Lighthearted romp from the point of view of a discarded Bond girl.
WHO SHOULD GO:
To paraphrase a Bond title: For Adult Eyes Only. Ears too. Language, violence and adult situations but surprisingly and thankfully little inappropriate sexual content.
AND IF YOU LIKE THESE REVIEWS PLEASE SUBSCRIBE! THEN YOU'LL GET EVERY NEW REVIEW SENT STRAIGHT TO YOUR E-MAIL!!
GO TO THE BOTTOM OF THE LEFT HAND SIDE AND TYPE YOUR E-MAIL IN – IT (SHOULD BE) THAT EASY. ANY PROBLEMS PLEASE SEND ME A COMMENT AND I'LL DO MY BEST TO RESOLVE YOUR ISSUE.
You know all those girls who have been bedded and shedded by the Bonds over the last 26 years? To paraphrase a line from Lion in Winter – you could populate a fair city with the fair number of girls who have borne with Bond.
And neither we nor he ever hears from them again. Now imagine that one of them does NOT go quietly into the night.
Mila Kunis (Jupiter Rising, Oz the Great and Powerful and Black Swan) is Audrey, the heartbroken reject of Drew (Justin Theroux) who quite literally loved her and…left. Kate McKinnon (pathetic gender swap Ghostbusters) is Morgan, her more than slightly insane best friend. The two women are very ordinary people. Audrey is kind of quiet and underestimates her own abilities but, egged on by Morgan, takes it upon herself to seek revenge on Drew by burning all of his stuff. Little does she know this includes a trophy which contains something that could get them all killed. And since Audrey's angry vindictive ex-girlfriend texts, mostly written by Morgan, are being monitored by a number of different lethal interests, everyone converges on the shocked Audrey and Morgan. Through what Audrey admits is plain dumb luck they escape to begin the most unplanned of adventures.
One of the things I enjoyed about The Spy Who Dumped Me was that neither of these women had any special abilities, but simply reacted the way any one of us normal mortals might – screaming, running and trying to simply get out of the way. No planned heroics, no endurance of torture, just: "Get me the Heck away from all of this." But fortune has other ideas. Luckily for them, they have a few Guardian Angels: Sebastian (Sam Heughan) a friendly agent and Morgan's marvelously unflappable parents – Arnie, a very successful trial attorney (Paul Reiser, who has a resume which includes the unlikely duo of both Mad About You and Aliens) and Jane Curtain (SNL veteran, Coneheads and Third Rock From the Sun). When informed their daughter has killed someone, Arnie assumes blasely, "Self defense, right? We can fix that."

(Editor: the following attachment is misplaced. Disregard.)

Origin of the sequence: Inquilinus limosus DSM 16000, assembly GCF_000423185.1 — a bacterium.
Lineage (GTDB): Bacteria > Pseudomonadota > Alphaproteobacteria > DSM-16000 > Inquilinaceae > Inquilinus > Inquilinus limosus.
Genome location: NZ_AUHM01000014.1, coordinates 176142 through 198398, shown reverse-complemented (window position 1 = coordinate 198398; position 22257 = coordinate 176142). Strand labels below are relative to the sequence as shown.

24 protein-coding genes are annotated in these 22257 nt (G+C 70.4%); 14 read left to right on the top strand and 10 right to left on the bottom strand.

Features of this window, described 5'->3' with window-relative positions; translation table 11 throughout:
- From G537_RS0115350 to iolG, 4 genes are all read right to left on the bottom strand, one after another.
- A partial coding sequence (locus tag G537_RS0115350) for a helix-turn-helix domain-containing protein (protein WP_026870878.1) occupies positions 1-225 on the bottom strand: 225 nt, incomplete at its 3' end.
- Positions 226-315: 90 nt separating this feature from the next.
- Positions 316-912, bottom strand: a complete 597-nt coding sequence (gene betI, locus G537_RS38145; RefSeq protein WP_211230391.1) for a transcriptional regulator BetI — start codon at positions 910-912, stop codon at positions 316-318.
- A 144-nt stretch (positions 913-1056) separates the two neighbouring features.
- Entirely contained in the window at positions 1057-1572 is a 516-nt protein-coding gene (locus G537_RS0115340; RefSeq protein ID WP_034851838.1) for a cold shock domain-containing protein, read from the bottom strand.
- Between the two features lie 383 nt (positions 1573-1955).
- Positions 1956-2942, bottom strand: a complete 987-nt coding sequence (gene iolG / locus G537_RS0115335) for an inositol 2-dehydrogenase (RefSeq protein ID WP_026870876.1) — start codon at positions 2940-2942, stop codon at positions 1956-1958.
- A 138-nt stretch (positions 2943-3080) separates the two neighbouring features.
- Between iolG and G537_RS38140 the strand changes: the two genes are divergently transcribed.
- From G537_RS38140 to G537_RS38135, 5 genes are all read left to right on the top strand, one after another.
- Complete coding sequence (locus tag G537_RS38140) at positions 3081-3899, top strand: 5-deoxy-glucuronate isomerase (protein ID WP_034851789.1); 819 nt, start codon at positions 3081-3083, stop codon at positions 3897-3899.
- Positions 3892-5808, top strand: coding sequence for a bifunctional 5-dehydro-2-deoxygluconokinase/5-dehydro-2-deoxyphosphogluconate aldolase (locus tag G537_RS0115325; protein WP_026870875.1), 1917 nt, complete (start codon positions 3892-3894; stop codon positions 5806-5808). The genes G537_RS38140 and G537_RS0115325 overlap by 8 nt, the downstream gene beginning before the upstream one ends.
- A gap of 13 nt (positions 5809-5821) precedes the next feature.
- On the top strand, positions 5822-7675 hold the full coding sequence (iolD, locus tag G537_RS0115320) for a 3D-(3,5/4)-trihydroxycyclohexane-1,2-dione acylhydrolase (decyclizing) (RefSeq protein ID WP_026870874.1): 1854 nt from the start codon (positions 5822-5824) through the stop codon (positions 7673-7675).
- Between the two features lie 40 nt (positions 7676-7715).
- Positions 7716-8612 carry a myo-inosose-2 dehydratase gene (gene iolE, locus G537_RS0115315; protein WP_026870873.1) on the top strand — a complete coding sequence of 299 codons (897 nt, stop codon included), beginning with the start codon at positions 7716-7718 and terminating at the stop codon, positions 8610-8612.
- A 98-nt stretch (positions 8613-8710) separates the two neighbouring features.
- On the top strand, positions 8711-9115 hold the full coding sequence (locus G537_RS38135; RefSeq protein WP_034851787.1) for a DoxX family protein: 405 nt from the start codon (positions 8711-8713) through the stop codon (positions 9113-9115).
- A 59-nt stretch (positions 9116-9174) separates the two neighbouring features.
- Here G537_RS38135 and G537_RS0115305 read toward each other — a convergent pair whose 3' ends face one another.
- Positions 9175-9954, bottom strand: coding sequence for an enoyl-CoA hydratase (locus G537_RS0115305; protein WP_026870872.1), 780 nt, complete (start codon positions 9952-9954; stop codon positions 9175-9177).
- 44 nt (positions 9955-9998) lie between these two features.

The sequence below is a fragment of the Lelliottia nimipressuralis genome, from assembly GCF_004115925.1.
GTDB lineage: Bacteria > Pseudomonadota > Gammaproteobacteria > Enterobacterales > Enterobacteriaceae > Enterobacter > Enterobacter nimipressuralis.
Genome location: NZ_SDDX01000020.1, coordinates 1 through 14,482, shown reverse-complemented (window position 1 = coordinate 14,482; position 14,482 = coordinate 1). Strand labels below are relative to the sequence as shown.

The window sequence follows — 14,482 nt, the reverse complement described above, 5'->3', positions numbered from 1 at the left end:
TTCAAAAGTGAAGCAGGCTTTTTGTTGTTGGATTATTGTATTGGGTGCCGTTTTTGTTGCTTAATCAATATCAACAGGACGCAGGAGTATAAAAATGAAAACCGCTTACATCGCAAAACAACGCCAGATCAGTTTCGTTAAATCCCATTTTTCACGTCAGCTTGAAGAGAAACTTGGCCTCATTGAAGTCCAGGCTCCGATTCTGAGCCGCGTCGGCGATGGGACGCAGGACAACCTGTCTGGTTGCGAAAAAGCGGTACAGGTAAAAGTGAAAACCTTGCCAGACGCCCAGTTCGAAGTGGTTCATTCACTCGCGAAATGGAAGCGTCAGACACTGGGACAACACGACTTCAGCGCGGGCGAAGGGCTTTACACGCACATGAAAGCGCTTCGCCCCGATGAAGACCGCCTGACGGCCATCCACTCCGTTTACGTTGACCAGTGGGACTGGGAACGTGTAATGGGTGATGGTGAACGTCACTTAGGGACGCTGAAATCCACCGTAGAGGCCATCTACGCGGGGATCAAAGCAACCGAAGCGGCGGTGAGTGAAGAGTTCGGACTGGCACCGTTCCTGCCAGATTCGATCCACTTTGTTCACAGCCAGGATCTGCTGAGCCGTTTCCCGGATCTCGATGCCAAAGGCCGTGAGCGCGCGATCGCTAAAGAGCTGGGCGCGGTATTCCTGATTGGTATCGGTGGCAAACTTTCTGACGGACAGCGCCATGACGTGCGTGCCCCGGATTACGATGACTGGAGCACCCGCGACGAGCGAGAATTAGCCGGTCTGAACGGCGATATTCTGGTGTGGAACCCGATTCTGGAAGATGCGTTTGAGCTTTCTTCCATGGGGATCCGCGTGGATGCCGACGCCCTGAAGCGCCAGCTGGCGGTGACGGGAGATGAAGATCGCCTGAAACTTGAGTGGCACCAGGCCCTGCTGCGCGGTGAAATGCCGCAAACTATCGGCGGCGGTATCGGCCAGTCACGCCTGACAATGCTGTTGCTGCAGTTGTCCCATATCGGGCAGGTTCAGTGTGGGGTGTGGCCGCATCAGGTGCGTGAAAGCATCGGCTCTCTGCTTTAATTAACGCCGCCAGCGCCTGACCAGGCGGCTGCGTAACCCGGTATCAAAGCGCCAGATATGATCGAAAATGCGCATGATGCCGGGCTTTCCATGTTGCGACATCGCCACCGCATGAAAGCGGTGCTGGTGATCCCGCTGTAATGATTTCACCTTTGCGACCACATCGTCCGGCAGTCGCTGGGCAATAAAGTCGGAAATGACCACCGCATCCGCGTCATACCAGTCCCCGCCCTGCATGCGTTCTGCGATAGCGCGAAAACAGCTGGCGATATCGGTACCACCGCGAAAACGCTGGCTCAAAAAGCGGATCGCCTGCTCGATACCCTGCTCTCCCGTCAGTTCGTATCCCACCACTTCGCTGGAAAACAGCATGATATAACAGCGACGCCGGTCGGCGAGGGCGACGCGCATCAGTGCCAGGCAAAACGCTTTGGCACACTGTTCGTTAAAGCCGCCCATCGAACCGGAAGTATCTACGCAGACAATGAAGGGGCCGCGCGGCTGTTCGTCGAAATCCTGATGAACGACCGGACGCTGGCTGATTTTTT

If I were to use one word to describe why I liked this movie it would be "balance." I loved the tone of the movie which balanced just the right amount of realism with comedy.
It followed the straight vertical "rules" of a Bond movie with its intrigue and mystery, guns and car chases, superhuman feats of deering do and gorgeously athletic men and women, but smoothly incorporated the odd angles of the "everyman" perspective. Audrey and Morgan want to do the right thing BUT would very much like to drop this entire mess in someone else's hands.
The characters are all a lot of fun. I thought the yin and yang of Audrey's mousey start with Morgan's literal bouncing off the wall worked really well. Morgan kick starts Audrey's odyssey and Audrey keeps Morgan from running off too many cliffs. Like a human Push Me Pull You from Dr. Doolitte, they made a great pair that kept the tone light but exciting. Kunis is beautiful, McKinnon kinetic, Reiser and Curtain are warm and funny, Heughan is just the right combination of cool and unsure of his new "partners of necessity". And Gilian Anderson (X-Files) has a small role as Wendy, their version of "M".
I would not want to spoil the plot any more than I would want to remove the chocolate chips out of your freshly baked cookie.
BUT – let's just say: Forget Julius No, Auric Goldfinger, Jaws and Oddjob. Instead, perhaps Drew should have suggested the famous Double "O" watch out for some of the women he left behind. Hell hath no fury like a woman who is dumped.